This project introduces the expressive power of recent advanced pretraining methods in computer vision and language understanding into motor control. Latent representations are pre-trained on animal motions. Then, the pre-trained representations are used to train control policies that can solve various challenging tasks through general reinforcement learning, demonstrating lifelike agility and versatile strategy. We consider many challenging tasks, including creeping, jumping over hurdles, freerunning over scattered blocks, etc. More interestingly, we design a multi-agent Chase Tag Game, in which two robots act as chaser and evader respectively, and their roles are switchable by triggering a Flag in the game. Real world experiments demonstrate that the MAX robots  deployed with the trained policy can emerge lifelike agility and strategy.
To achieve lifelike agility and strategy, we first collect a certain amount of regular animal motion data on flat ground using a motion capture system. Then, a neural controller containing a specific information bottleneck structure is trained to imitate the animal motions. The pre-trained latent representations are sufficiently expressive over the collected animal motions. In this learning stage, the network only takes the robot's proprioceptive information as input and does not perceive any information from the external environment. For all real world experiments in this project, we deploy the trained controllers in simulation on the MAX robot via a zero-shot manner. MAX is a quadrupedal robot developed in-house. MAX is weighted 14 kg and each leg is with 3 actuators. Below, we demonstrate some imitation results on the MAX robots.
At a subsequent stage, we build additional neural network structures upon the pre-trained representations and let the network perceive exteroception from the environment. The aim at this stage is to align the latent representations compressing natural animal motions with the the environment, enabling the robot to act in response to the environment with animal-level behaviors. When the robot is capable to adapt to various complex environments, the knowledge that links animal motion representation with external perception will be stored in the neural network, again. Below, we demonstrate the learned performance on solving some challenging tasks that are not captured in the motion dataset.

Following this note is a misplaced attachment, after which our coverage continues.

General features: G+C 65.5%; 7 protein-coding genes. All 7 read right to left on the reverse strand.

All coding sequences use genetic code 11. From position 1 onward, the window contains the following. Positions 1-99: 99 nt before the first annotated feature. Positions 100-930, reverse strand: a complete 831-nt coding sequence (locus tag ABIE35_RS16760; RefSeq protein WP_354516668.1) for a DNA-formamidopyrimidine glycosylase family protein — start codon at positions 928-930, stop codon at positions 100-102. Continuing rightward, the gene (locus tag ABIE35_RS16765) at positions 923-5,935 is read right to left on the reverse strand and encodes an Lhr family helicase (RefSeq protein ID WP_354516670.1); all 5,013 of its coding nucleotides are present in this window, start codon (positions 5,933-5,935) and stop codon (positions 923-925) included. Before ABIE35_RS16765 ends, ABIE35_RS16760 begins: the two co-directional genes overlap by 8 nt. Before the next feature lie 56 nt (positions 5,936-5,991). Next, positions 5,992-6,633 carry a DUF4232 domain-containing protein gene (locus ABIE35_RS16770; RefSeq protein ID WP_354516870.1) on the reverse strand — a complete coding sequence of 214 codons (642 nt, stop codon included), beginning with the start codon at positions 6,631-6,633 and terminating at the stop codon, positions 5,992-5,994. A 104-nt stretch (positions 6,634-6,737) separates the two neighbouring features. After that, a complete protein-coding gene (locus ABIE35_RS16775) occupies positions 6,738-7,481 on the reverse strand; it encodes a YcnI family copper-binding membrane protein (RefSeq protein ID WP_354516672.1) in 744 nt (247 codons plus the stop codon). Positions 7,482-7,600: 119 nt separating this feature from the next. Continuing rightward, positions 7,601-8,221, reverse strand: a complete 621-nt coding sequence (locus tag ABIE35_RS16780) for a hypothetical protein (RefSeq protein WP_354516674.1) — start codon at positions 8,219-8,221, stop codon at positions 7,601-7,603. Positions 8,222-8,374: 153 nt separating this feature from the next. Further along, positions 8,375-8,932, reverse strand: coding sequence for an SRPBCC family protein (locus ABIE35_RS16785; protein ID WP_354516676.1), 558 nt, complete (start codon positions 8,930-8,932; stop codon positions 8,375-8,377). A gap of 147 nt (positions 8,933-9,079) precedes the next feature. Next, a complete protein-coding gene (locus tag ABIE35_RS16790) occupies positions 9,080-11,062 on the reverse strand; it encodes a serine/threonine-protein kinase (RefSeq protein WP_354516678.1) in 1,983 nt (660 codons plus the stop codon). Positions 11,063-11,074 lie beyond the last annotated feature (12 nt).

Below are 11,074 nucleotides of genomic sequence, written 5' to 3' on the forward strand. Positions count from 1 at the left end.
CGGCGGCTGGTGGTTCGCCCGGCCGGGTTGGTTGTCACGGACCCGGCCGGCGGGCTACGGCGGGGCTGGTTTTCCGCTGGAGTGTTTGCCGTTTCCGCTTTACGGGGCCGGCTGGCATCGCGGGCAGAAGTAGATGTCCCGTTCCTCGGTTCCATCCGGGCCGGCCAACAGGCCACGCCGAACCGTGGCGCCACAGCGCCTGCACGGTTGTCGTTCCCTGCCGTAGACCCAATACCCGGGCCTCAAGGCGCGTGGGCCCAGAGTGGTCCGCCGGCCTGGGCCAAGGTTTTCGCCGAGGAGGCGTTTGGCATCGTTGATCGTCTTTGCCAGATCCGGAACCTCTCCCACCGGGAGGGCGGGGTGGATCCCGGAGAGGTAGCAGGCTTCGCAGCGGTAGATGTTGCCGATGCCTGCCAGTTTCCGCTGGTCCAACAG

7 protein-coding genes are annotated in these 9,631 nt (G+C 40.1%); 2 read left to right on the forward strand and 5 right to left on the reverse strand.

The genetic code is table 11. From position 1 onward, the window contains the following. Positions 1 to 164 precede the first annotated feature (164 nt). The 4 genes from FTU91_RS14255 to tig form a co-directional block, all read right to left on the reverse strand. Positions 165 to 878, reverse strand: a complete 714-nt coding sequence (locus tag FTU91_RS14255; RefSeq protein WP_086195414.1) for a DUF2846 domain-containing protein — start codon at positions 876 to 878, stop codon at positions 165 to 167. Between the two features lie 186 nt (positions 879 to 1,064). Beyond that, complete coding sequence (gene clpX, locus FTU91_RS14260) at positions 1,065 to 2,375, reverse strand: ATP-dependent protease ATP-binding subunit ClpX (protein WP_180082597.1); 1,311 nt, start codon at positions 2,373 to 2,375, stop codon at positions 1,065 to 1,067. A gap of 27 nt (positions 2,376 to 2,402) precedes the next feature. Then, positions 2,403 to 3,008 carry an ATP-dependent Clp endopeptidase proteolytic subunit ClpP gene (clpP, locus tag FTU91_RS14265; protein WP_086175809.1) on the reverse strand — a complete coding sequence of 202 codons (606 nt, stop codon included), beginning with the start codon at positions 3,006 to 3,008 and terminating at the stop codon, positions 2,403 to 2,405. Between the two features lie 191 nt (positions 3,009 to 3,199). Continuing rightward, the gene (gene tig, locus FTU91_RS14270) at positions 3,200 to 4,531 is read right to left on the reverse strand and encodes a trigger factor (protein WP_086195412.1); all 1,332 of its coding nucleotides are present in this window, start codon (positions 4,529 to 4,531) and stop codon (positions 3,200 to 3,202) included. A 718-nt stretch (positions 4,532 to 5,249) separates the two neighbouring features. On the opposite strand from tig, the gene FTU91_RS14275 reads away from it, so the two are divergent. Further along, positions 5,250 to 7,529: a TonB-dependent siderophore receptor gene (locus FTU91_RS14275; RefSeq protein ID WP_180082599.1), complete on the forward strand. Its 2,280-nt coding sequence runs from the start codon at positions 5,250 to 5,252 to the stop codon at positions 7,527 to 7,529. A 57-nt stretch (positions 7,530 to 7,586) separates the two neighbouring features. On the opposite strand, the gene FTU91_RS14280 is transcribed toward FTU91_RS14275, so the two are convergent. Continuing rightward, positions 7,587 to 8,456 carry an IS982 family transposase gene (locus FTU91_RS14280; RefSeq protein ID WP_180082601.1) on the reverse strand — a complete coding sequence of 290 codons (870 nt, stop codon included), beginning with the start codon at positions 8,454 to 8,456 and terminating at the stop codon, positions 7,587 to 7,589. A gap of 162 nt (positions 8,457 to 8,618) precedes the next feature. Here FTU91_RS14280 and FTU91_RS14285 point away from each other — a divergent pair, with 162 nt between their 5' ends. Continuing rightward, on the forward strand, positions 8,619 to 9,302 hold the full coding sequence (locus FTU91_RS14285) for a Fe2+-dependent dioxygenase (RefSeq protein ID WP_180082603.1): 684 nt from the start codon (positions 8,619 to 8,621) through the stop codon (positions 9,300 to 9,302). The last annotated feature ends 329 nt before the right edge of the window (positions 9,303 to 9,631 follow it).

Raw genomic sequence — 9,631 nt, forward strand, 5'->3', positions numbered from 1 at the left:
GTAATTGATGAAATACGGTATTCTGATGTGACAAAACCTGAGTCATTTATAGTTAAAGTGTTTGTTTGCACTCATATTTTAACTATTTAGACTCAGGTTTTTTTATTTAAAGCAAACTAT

Finally, we use the pre-trained networks obtained from the above two stages to solve a downstream task, a designed Chase Tag Game, to acquire knowledges at a strategic level. The knowledge trained at each stage can be expanded and adjusted without the need for re-training, allowing for continuous accumulation and learning. More interestingly, we design a multi-agent Chase Tag Game, in which two MAX robots play against each other to alternatively act the roles of chaser and evader, where the roles are determined by a flag scattered in the playground. The game setting is similar to the World Chase Tag , an international championship for competitive human parkour, with simplification and novel elements. Rules are introduced as below. The game is taken place in a 4.5m by 4.5m square ground with obstacles placed. At the beginning of each game episode, two MAX robots are randomly scattered in the play area, and an additional Flag is randomly placed as well. The roles of the robots are initially assigned randomly, where one MAX robot is the chaser and another is the evader. When the game starts, the mission of the chaser is to chase the evader, and as long as the distance between the two MAX robots is shorter than 0.6m, the game is terminated with the current chaser winning the game. Meanwhile, the evader aims to avoid being chased, while it has the chance to switch the roles of the current players that once it reaches the Flag within a distance of 0.3m; if this happens, the evader turns into the chaser while the previous chaser becomes the evader; and in the meantime, the Flag disappears and a new Flag will re-spawn randomly in the area. The game proceeds until the fact becomes true that the distance between the two robots is smaller than 0.6m. In all games, the average root forward velocity of the MAX robot is restricted to 0.5m/s. Several games can be watched below.
Interestingly, we observe that the robots emerge lifelike strategies in the games. For example, the chaser will give up chasing if it estimates that there is no chance to catch the evader before it reaches the Flag in near future; at this time, the chaser will hesitate and wander around, waiting for the re-spawn of the new Flag. Moreover, at the very moment that the chaser is about tot catch the evader, the chaser prefers to perform a pounce like an animal pouncing on its prey; and similar behaviors can be observed when the evader is reaching the Flag. For more details, please refer to the video at the top of this webpage.